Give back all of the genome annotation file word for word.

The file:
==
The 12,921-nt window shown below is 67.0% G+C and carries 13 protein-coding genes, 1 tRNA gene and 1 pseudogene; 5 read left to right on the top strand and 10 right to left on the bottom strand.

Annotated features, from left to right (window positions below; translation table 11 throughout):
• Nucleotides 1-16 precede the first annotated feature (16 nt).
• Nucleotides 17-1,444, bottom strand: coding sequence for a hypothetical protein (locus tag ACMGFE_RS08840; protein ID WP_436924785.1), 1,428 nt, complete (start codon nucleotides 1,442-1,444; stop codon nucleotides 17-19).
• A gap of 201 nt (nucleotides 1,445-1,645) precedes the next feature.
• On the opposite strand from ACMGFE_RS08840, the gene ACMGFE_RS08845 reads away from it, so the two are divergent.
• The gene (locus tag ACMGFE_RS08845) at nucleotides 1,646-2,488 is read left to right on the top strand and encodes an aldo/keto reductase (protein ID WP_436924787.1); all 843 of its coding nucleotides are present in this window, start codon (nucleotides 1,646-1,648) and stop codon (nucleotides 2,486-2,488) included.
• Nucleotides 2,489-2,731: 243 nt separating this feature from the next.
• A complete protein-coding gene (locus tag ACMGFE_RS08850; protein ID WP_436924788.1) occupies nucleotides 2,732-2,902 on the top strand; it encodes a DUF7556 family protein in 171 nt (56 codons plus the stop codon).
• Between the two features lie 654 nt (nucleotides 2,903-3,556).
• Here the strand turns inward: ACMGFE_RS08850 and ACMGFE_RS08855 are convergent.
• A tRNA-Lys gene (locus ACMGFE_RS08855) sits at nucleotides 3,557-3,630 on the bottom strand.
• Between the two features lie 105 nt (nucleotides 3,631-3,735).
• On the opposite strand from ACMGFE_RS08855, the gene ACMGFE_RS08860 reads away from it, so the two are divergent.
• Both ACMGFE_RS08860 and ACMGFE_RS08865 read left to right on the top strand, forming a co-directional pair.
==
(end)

The 12,921-nt window shown below is 67.0% G+C and carries 13 protein-coding genes, 1 tRNA gene and 1 pseudogene; 5 read left to right on the top strand and 10 right to left on the bottom strand.

Annotated features, from left to right (window positions below; translation table 11 throughout):
• Nucleotides 1-16 precede the first annotated feature (16 nt).
• Nucleotides 17-1,444, bottom strand: coding sequence for a hypothetical protein (locus tag ACMGFE_RS08840; protein ID WP_436924785.1), 1,428 nt, complete (start codon nucleotides 1,442-1,444; stop codon nucleotides 17-19).
• A gap of 201 nt (nucleotides 1,445-1,645) precedes the next feature.
• On the opposite strand from ACMGFE_RS08840, the gene ACMGFE_RS08845 reads away from it, so the two are divergent.
• The gene (locus tag ACMGFE_RS08845) at nucleotides 1,646-2,488 is read left to right on the top strand and encodes an aldo/keto reductase (protein ID WP_436924787.1); all 843 of its coding nucleotides are present in this window, start codon (nucleotides 1,646-1,648) and stop codon (nucleotides 2,486-2,488) included.
• Nucleotides 2,489-2,731: 243 nt separating this feature from the next.
• A complete protein-coding gene (locus tag ACMGFE_RS08850; protein ID WP_436924788.1) occupies nucleotides 2,732-2,902 on the top strand; it encodes a DUF7556 family protein in 171 nt (56 codons plus the stop codon).
• Between the two features lie 654 nt (nucleotides 2,903-3,556).
• Here the strand turns inward: ACMGFE_RS08850 and ACMGFE_RS08855 are convergent.
• A tRNA-Lys gene (locus ACMGFE_RS08855) sits at nucleotides 3,557-3,630 on the bottom strand.
• Between the two features lie 105 nt (nucleotides 3,631-3,735).
• On the opposite strand from ACMGFE_RS08855, the gene ACMGFE_RS08860 reads away from it, so the two are divergent.
• Both ACMGFE_RS08860 and ACMGFE_RS08865 read left to right on the top strand, forming a co-directional pair.